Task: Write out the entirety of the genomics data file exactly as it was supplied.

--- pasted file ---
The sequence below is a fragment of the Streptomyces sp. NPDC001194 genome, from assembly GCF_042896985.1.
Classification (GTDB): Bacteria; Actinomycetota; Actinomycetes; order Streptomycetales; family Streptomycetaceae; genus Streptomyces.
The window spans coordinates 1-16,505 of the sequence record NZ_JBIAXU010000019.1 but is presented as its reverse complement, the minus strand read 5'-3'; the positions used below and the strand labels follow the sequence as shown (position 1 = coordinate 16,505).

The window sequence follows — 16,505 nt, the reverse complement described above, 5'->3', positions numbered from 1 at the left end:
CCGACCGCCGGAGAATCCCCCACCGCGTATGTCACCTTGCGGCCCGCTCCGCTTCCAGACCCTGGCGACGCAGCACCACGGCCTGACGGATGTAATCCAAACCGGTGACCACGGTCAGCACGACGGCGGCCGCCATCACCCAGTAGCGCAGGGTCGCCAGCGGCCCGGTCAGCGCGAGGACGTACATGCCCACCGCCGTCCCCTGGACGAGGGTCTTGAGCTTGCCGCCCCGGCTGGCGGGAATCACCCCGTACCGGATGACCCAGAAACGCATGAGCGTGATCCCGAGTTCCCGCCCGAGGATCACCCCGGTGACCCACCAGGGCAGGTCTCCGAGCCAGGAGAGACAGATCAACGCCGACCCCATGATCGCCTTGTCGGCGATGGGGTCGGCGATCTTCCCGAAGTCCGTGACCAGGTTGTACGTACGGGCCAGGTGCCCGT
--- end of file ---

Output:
The sequence below is a fragment of the Streptomyces sp. NPDC001194 genome, from assembly GCF_042896985.1.
Classification (GTDB): Bacteria; Actinomycetota; Actinomycetes; order Streptomycetales; family Streptomycetaceae; genus Streptomyces.
The window spans coordinates 1-16,505 of the sequence record NZ_JBIAXU010000019.1 but is presented as its reverse complement, the minus strand read 5'-3'; the positions used below and the strand labels follow the sequence as shown (position 1 = coordinate 16,505).

The window sequence follows — 16,505 nt, the reverse complement described above, 5'->3', positions numbered from 1 at the left end:
CCGACCGCCGGAGAATCCCCCACCGCGTATGTCACCTTGCGGCCCGCTCCGCTTCCAGACCCTGGCGACGCAGCACCACGGCCTGACGGATGTAATCCAAACCGGTGACCACGGTCAGCACGACGGCGGCCGCCATCACCCAGTAGCGCAGGGTCGCCAGCGGCCCGGTCAGCGCGAGGACGTACATGCCCACCGCCGTCCCCTGGACGAGGGTCTTGAGCTTGCCGCCCCGGCTGGCGGGAATCACCCCGTACCGGATGACCCAGAAACGCATGAGCGTGATCCCGAGTTCCCGCCCGAGGATCACCCCGGTGACCCACCAGGGCAGGTCTCCGAGCCAGGAGAGACAGATCAACGCCGACCCCATGATCGCCTTGTCGGCGATGGGGTCGGCGATCTTCCCGAAGTCCGTGACCAGGTTGTACGTACGGGCCAGGTGCCCGT